Let’s drill a borehole!

Welcome to the second part of my blog! I write this on day #9 of my fieldwork.

Don’t fall in, I don’t want to have to pull you back out!

On the last instalment, we had moved all the gear into position to begin drilling, and had noticed what we thought was a sizable crevasse running almost directly under our equipment. Well, we thought it was sizeable, until Yoann managed to locate a larger one with his left leg! It was the first day we had decided not to wear snow shoes, and with the snow level decreasing in the brilliant sunshine, the crevasse was not far below the surface. Bad luck for Yoann, but he managed to climb out safely, and still smiling!

As it turned out, the crevasse running through the field site had sealed over-night, and so became a perfect water store. Since there are no meltwater channels currently on the glacier surface, it was necessary to dig a trench to obtain water for the drill. A pit was dug into the crevasse which held a nice amount of water and we drilled a 10m “practice borehole”. The set-up of the system took a while as it required connecting all of the hoses; fortunately this process only needs to be completed once. It was slow going as we got used to how the drill works, which certainly only seems to be when it feels like it!

Yoann relaxes on the drilling rig as the clouds creep over Kebnekaise.

The next two days produced some terrible weather, with 25m/s northerly winds in the Tarfala valley, and equally fast winds blowing down the glacier from the west. Braving the moraine to transport equipment to the glacier became a nightmare as we were nearly blown over on several occasions. We started early on day #6; lucky as we took 3 times as long to get out onto the glacier than usual. The wind had buried our equipment in snow and our crevasse water pit had drained over-night. Fortunately, the strong winds died down by around 3pm. We dug a new water pit; attempting to enlarge this pit with the hot water drill resulted in drilling into a fracture and draining all our hard work! It’s all a learning experience! We also successfully managed to drill (what we thought was) a borehole to approximately 52m deep. This was a very long day, involving us staying out on the glacier until 10pm. We were tired but relieved we had made some progress.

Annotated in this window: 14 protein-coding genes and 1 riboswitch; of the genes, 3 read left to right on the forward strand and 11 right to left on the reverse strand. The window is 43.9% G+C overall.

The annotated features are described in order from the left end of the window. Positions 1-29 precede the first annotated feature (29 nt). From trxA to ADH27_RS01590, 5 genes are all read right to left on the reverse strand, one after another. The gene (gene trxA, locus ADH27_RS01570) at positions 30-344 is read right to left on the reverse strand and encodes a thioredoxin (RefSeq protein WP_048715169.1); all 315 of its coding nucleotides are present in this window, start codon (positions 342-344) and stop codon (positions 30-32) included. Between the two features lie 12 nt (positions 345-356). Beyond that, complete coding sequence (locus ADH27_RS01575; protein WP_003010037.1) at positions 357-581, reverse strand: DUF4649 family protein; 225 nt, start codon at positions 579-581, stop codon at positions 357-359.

Come take a dip in our shallow plunge pool. Warning, may contain drill hose.

Day #7 was calm and sunny and we were relieved to see that our water pits were still present and, more importantly, still contained water! We received a couple of visits during the day by some students from a high school in Stockholm who were experiencing life at an Arctic Research Station as part of their end year projects. They were able to look at and take part in some of the work the scientists in Tarfala were completing, including our hot water drilling exercise. When we completed the borehole, we quickly realised that we must have drilled through a fracture, as the water had clearly drained away. In a way, this is beneficial, as there is no water in the borehole to freeze and close the borehole. However, it also means that we cannot use the seismic source here. We decided to attempt to drill the second hole, hoping the water in this would remain, however within 1.5m this also drained of water. As it was 4pm by this point, we decided that we would call it a day, returning to Tarfala to enjoy a more relaxed and warm evening with a barbeque!

Watch you don’t fall in, it’s a long way to the bottom!

On day #8 we were joined by the third member of our field team, my PhD supervisor, Tavi Murray. After spending the morning ringing around what felt like most of Sweden, I managed to track down our remaining field equipment coming from Malå, and organised to be flown up to the glacier later in the week (great news). On the glacier we started to drill borehole #2, 1m west of the borehole we had started the previous day; this was an attempt to produce a non-draining borehole. Unfortunately this was unsuccessful. We spent the afternoon attempting to clean the diesel heater to make it more efficient. The heater had other plans and decided that it wanted the afternoon off. We collected an inclinometer survey of the existing borehole (BH1), and found that our “80m” borehole in fact 108m deep. It also demonstrated the issues with continuing drilling a borehole a day later, the first day the borehole was straight, the second, the borehole was diverted downflow by 10m!

Today, we tried to get up onto the glacier with the addition of a Tarfala field assistant, in order to drill a second borehole, located further towards the centre line of the glacier in an attempt for it not to drain, and to collect the first real data of the field season. Regrettably, the weather today was not on our side. Rain on the exposed ice at the glacier surface, without the addition of crampons, resulted in multiple members of the field team travelling across the glacier in a seated position! Defeated, we returned to the station just in time for a cup of tea! An unsatisfying end to the day with regards to science, but fun sliding down the snow slope back to the station!

The snow thaws as the station begins a new season of scientific study

With much better weather promised for tomorrow, in addition to our remaining kit arriving by helicopter, we hope that we can get some real science done!

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